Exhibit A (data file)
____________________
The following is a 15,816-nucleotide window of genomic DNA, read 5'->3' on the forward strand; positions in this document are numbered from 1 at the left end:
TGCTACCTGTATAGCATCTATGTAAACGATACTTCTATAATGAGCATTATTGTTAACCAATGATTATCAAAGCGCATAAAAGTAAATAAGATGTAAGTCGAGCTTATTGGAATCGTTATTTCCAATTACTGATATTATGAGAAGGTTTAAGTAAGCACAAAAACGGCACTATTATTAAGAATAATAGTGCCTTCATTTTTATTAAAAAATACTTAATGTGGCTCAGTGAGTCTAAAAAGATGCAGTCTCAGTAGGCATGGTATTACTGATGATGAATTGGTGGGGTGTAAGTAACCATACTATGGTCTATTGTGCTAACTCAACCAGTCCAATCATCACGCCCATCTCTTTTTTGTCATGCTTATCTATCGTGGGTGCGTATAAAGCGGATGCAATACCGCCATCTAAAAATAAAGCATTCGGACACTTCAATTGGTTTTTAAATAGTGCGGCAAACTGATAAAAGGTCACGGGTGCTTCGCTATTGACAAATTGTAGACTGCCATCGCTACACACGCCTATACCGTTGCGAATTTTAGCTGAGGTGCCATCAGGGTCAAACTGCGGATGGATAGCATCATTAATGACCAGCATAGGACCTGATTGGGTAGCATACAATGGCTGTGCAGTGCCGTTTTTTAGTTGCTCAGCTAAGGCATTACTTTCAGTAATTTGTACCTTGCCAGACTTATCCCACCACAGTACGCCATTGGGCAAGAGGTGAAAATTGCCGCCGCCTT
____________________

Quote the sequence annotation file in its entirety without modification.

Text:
The following is a 15,816-nucleotide window of genomic DNA, read 5'->3' on the forward strand; positions in this document are numbered from 1 at the left end:
TGCTACCTGTATAGCATCTATGTAAACGATACTTCTATAATGAGCATTATTGTTAACCAATGATTATCAAAGCGCATAAAAGTAAATAAGATGTAAGTCGAGCTTATTGGAATCGTTATTTCCAATTACTGATATTATGAGAAGGTTTAAGTAAGCACAAAAACGGCACTATTATTAAGAATAATAGTGCCTTCATTTTTATTAAAAAATACTTAATGTGGCTCAGTGAGTCTAAAAAGATGCAGTCTCAGTAGGCATGGTATTACTGATGATGAATTGGTGGGGTGTAAGTAACCATACTATGGTCTATTGTGCTAACTCAACCAGTCCAATCATCACGCCCATCTCTTTTTTGTCATGCTTATCTATCGTGGGTGCGTATAAAGCGGATGCAATACCGCCATCTAAAAATAAAGCATTCGGACACTTCAATTGGTTTTTAAATAGTGCGGCAAACTGATAAAAGGTCACGGGTGCTTCGCTATTGACAAATTGTAGACTGCCATCGCTACACACGCCTATACCGTTGCGAATTTTAGCTGAGGTGCCATCAGGGTCAAACTGCGGATGGATAGCATCATTAATGACCAGCATAGGACCTGATTGGGTAGCATACAATGGCTGTGCAGTGCCGTTTTTTAGTTGCTCAGCTAAGGCATTACTTTCAGTAATTTGTACCTTGCCAGACTTATCCCACCACAGTACGCCATTGGGCAAGAGGTGAAAATTGCCGCCGCCTT